Sunday, January 27, 2013

Down to 10 lbs

3:43 p.m. Today's project was to pick up my late husband Steve's remains from the mortuary. Acheson Graham does everything from printing the programs, arranging the flowers at the service, to holding services at their facility, to cremation. He had chosen cremation, so the urn I'd picked out early in the month was packed and ready to come into my possession.

I'd asked the kids if they thought it would be good to have the urn displayed in the house, and none, including me, were for that idea. The "urn" I selected was not any kind of precious or alloyed metal, but a dark blue leather cylinder that would have been much more to Steve's taste. Since Steve went to heaven at 8:17 p.m. on January 1st, and is seeing and experiencing the most magnificent of all things he'd ever dreamed of or desired, it almost seems moot to worry about what he would select of our paltry earthly style choices. Typically, when given a choice, he'd always say, "Get what you like," or "What's the cheapest?". So I did select something we both would like and far less expensive than the grandiose, ornate goldtone, silver and brass urns we wouldn't even have room for.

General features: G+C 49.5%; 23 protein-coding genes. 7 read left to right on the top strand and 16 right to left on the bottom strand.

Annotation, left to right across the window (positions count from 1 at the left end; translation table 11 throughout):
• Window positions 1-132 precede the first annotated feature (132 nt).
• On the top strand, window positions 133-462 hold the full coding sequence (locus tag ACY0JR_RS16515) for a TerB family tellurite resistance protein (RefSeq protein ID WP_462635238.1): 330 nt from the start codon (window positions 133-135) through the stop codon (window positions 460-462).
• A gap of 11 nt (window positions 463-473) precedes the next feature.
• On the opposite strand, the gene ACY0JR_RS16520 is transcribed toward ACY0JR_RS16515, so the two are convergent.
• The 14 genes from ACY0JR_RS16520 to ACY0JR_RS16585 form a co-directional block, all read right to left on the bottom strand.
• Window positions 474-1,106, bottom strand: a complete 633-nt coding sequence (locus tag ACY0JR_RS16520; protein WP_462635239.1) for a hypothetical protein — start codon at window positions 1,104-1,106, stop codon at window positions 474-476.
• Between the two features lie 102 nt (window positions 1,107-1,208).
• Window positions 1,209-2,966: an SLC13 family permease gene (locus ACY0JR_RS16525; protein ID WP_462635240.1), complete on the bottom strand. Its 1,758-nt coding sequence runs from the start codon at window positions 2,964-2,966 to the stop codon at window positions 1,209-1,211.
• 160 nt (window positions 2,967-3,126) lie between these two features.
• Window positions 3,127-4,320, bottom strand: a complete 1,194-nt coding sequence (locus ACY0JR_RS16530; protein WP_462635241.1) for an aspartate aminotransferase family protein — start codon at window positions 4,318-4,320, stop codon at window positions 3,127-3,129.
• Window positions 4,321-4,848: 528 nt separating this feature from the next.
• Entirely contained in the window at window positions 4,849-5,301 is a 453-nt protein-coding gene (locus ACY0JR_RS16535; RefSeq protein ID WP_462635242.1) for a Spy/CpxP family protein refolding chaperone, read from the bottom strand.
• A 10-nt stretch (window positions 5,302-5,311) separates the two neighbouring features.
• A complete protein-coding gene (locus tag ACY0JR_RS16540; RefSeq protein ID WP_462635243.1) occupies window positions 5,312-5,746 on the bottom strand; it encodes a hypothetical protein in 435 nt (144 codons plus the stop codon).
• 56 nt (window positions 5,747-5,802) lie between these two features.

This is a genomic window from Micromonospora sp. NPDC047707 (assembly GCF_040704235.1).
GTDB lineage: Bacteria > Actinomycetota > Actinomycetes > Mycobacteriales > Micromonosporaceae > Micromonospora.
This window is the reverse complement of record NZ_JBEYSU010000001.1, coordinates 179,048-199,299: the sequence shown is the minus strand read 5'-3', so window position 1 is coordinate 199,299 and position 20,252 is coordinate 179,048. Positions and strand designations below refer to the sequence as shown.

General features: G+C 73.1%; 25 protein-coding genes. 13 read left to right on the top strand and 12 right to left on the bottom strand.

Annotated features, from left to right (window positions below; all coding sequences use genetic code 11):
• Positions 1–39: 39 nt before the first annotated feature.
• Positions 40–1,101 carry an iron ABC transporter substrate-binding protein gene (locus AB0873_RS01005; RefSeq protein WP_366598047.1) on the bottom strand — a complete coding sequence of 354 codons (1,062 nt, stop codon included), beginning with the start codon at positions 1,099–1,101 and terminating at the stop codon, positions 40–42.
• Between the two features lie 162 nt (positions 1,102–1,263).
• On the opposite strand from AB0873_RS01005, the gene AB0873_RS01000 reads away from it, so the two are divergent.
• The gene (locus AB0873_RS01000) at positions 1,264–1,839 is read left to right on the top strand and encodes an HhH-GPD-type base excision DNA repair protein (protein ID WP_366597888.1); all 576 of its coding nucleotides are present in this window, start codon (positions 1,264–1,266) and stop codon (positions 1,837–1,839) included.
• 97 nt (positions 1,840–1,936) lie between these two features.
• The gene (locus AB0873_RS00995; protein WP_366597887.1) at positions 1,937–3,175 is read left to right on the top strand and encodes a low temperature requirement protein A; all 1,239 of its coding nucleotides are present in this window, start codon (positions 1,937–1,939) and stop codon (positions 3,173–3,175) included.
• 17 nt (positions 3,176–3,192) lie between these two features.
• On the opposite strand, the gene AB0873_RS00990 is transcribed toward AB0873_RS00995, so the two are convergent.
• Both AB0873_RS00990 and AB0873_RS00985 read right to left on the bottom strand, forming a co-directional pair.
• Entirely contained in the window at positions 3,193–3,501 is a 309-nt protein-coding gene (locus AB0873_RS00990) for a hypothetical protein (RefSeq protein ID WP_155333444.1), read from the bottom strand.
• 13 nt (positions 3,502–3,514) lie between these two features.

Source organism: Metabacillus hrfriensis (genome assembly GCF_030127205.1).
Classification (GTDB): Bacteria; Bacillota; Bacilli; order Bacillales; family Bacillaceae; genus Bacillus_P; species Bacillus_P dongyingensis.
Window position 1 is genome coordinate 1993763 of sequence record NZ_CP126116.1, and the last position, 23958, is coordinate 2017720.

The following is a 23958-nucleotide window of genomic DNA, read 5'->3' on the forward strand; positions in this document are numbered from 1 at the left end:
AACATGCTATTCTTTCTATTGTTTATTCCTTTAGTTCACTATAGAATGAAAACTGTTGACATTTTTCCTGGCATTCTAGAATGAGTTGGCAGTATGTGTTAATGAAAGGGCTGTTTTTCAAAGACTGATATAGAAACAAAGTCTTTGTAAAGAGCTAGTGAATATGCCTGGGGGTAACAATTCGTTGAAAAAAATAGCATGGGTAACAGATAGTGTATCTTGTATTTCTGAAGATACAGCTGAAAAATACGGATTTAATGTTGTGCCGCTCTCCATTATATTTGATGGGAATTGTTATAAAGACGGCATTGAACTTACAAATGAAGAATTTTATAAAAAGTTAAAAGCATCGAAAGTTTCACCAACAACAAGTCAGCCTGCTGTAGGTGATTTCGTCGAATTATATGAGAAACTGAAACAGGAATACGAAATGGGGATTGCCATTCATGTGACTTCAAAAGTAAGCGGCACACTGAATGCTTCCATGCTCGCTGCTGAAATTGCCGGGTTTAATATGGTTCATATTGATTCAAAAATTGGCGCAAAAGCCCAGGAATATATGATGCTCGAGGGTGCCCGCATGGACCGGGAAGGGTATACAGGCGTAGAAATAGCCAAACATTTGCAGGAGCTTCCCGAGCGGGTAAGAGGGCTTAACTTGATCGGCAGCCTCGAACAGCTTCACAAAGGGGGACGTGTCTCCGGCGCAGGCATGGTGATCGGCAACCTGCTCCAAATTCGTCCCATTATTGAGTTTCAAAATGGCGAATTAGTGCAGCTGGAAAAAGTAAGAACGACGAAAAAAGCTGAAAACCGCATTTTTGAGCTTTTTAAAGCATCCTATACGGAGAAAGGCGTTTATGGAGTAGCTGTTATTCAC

I thought about burial customs in the Bible. Genesis 23:19-20 says,

Abraham buried Sarah his wife in the cave of the field of Machpelah, before Mamre (that is, Hebron [incidentally where David was crowned king of Judah, generations later]) in the land of Canaan. So the field and the cave that is in it were deeded to Abraham by the sons of Heth as property for a burial place.

So caves were a family burial place. To this day, if families choose burial in a cemetery, they often will purchase a family plot of ground. Even the military allows both service member and spouse to be buried together, or their cremated remains to be together in an engraved niche. In  scripture, life circumstances or travel did not permit burial with ancestors, as happened with the death of Rachel, Jacob's beloved wife, who died giving birth to Benjamin in Genesis 35:18-21.

So Rachel died and was buried on the way to Ephrath (that is, Bethlehem). And Jacob set a pillar on her grave, which is the pillar of Rachel's grave to this day. Then Israel journeyed and pitched his tent beyond the tower of Eder.

Where collecting slain soldiers and leaders' bodies from enemy territory was necessary, proper burial was not possible. In I Samuel 31, when the men of Jabesh Gilead in Israel heard that the Philistines had fastened King Saul's and his son's bodies to a wall in Beth Shan and put his armor in the pagan temple of Ashtoreth, to celebrate their victory over the Israelites in war, they took action. The men marched all night to collect the bodies. v. 11-13:

Now when the inhabitants of Jabesh Gilead heard what the Philistines had done to Saul, all the valiant men arose and traveled all night, and took the body of Saul and the bodies of his sons from the wall of Beth Shan; and they came to Jabesh and burned them there. Then they took their bones and buried them under the tamarisk tree at Jabesh, and fasted seven days.